Black Friday, published by William W. Johnstone (with J.A. Johnstone) in 2016, Is an unapologetically retro thriller, and I enjoyed it. The Johnstones don’t bother explaining the obvious, namely that most Moslems aren’t terrorists. They just create a suspenseful scenario in which a group of Moslems who ARE terrorists take over a giant shopping mall on the most crowded shopping day of the year.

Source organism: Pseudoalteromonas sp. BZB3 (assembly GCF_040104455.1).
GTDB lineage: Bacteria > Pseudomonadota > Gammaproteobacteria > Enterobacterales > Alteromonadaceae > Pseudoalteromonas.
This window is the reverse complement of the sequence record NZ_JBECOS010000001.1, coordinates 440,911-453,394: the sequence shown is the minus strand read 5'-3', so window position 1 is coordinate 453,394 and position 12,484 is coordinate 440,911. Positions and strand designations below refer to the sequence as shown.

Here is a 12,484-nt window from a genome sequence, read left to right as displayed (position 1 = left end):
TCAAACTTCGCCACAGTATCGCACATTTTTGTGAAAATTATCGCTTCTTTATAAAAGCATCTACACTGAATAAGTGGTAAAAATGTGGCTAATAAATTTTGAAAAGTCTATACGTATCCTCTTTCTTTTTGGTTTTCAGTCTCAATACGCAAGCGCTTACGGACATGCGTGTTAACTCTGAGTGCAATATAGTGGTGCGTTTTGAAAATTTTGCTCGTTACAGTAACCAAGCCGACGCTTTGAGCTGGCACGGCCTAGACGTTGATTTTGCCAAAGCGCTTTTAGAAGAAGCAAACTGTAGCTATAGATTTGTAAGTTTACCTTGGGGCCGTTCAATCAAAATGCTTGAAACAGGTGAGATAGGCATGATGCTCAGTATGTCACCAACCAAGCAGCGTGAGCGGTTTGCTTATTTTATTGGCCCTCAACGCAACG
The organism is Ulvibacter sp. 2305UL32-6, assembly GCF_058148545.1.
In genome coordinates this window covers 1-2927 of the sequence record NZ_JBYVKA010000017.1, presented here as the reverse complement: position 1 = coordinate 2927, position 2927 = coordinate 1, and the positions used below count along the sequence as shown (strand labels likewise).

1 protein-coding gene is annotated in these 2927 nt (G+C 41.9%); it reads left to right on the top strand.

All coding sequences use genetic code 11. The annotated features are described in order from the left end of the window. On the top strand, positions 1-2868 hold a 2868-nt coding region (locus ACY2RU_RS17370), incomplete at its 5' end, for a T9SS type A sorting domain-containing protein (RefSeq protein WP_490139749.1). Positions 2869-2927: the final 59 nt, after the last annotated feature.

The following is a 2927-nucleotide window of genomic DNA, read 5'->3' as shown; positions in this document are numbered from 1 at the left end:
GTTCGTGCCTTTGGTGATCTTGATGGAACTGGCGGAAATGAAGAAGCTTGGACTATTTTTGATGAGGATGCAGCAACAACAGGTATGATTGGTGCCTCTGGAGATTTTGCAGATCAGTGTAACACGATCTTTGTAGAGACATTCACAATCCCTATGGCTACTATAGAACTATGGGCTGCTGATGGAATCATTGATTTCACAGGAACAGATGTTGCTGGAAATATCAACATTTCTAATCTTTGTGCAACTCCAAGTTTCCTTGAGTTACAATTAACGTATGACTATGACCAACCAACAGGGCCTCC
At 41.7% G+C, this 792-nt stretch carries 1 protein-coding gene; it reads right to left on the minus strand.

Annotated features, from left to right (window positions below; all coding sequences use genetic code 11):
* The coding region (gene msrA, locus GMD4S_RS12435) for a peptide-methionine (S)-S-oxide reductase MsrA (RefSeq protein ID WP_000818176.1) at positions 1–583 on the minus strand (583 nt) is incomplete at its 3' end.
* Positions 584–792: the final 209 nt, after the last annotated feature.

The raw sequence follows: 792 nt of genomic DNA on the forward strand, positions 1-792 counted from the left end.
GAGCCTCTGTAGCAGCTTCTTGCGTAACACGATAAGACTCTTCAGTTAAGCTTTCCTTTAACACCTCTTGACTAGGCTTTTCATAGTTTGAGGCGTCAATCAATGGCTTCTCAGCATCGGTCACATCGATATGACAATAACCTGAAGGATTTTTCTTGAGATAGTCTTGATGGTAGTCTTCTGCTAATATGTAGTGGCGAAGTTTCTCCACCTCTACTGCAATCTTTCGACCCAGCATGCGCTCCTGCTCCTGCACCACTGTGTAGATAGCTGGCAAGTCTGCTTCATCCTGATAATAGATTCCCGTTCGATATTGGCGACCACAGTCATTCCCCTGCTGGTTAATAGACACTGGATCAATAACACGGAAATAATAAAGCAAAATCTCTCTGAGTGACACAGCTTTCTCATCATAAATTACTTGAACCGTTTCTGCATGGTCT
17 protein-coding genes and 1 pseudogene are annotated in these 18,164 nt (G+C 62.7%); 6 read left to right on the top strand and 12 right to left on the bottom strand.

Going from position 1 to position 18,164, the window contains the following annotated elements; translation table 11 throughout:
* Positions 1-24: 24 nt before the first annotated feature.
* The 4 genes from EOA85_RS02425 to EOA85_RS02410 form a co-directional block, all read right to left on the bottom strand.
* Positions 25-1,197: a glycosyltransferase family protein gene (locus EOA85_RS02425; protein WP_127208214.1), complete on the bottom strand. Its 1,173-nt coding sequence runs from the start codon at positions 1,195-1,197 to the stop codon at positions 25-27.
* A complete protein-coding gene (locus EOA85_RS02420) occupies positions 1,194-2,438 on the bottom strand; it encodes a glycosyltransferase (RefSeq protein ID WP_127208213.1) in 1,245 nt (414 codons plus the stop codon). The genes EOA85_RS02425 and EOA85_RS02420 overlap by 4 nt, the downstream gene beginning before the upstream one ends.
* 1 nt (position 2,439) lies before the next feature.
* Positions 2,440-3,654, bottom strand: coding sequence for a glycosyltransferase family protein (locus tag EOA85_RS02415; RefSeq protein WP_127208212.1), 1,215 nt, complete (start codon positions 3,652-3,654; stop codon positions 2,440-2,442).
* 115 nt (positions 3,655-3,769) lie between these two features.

The structure of the plot involves first presenting the individual characters who are planning to be at the mall on the fateful day, ranging from a young punk taking a rare outing with his little sister, to the wheel-chair bound old man he tried to burgle only a few days earlier. After presenting the personal stories that will make us care about the characters who will be trapped by the terrorists, the authors jump into the action. The terrorists are bloodthirsty, the crowds panic, and since such a large crowd will certainly include some people with military or law-enforcement experience, there is also some resistance. It’s well done, and also makes some points about the conflict between the demands of political correctness and the need to protect the public.